Archaeological ruins from King David’s time This city has known many wars and various periods of occupation. According to Jewish tradition it was founded by Abraham’s forefathers Shem and Eber. In Genesis it was ruled by Melchizedek, regarded in Jewish tradition as being a priest of God and identical to Shem. Later it was conquered by the Jebusites. After this it came under Jewish control. The Bible records that King David defeated the Jebusites in war and captured the city without destroying it. David then expanded the city to the south, and declared it the capital city of the united Kingdom of Israel.
Later, according to the Bible, the First Jewish Temple was built in Jerusalem by King Solomon.
The Temple became a major cultural center in the region, eventually overcoming other ritual centers such as Shilo and Bethel. Near the end of the reign of King Solomon, the northern ten tribes split off to form the Kingdom of Israel with its capital at Samaria. Jerusalem then become the capital of the southern kingdom, the Kingdom of Judah.
By the end of the “First Temple Period,” Jerusalem was the sole acting religious shrine in the kingdom and a center of regular pilgrimage. Although recent archaeological finds may push the date yet earlier (see Tel Dan Stele), around the ninth century BCE clear historical records begin to corroborate some of the biblical history, the kings of Judah become historically identifiable, and the significance the Temple had in Jewish religious life is clear.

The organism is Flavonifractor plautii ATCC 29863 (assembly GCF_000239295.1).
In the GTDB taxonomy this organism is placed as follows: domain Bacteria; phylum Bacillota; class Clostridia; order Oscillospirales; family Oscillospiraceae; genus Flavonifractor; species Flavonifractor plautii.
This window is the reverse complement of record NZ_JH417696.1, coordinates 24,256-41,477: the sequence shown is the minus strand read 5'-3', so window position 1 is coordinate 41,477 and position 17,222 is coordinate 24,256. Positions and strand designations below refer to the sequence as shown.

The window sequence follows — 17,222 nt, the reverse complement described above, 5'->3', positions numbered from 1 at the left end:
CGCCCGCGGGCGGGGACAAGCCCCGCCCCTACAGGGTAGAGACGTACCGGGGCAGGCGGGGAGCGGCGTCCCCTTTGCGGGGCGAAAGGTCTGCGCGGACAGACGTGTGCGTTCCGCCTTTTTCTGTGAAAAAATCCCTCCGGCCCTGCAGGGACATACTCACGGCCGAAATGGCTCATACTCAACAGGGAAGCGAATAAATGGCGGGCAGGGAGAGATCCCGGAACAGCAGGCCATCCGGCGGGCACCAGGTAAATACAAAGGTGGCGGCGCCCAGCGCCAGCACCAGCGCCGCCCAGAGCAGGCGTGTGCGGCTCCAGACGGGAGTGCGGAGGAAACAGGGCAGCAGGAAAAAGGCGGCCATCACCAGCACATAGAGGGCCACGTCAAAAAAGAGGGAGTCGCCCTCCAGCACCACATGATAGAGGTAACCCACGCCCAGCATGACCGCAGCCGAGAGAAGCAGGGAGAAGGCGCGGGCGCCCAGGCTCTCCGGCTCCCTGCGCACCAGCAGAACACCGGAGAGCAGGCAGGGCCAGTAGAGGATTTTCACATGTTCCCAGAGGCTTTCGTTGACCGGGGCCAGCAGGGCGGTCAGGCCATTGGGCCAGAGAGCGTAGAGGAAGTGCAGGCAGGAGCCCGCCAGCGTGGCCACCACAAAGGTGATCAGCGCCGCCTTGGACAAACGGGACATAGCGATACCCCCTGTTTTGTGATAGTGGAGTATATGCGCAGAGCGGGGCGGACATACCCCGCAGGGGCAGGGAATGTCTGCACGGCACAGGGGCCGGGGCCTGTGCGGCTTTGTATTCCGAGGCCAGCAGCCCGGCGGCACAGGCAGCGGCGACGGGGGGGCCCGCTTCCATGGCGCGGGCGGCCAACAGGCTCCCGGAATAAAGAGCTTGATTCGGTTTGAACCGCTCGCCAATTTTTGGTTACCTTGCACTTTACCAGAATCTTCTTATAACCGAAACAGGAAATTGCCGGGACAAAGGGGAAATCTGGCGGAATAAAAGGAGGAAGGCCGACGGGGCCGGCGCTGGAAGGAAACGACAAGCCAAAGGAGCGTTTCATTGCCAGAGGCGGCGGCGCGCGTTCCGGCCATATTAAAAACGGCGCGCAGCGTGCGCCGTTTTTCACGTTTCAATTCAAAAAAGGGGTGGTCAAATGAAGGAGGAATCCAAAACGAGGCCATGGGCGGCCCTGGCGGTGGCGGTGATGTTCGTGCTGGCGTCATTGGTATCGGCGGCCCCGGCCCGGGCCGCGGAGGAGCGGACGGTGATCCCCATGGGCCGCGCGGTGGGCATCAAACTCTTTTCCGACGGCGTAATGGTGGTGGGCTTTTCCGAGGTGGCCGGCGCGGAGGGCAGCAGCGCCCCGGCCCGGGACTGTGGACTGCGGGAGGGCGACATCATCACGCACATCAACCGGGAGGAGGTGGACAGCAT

Jerusalem was the capital of the Kingdom of Judah for some 400 years. It had survived (or, as some historians claim, averted) an Assyrian siege in 701 BCE, unlike Samaria, the capital of the northern Kingdom of Israel, which had fallen some twenty years previously. However, the city was overcome by the Babylonians in 586 BCE, who then took the young king Jehoiachin into Babylonian captivity, together with most of the aristocracy. However, the country rebelled again under Zedekiah, prompting the city’s repeated conquest and destruction by Nebuchadnezzar. The Temple was burnt, and the city’s walls were ruined, thus rendering what remained of the city unprotected.
After several decades of captivity and the Persian conquest of Babylon, the Persians allowed the Jews to return to Judah and rebuild the city’s walls and the Temple. It has continued to be the capital of Judah and center of Jewish worship, as a province under the Persians, Greek and Romans, with a relatively short period of independence under the Hasmonean Kingdom. The Temple complex was upgraded and the Temple itself rebuilt under Herod the Great, a Jewish client-king under Roman rule, around 19 BCE. That structure is known as the Second Temple, and was the most important of the many improvements Herod made to the city. After Herod’s death, the province and city came under direct Roman rule in 6 CE.
Roman Rule (6 CE – 638 CE)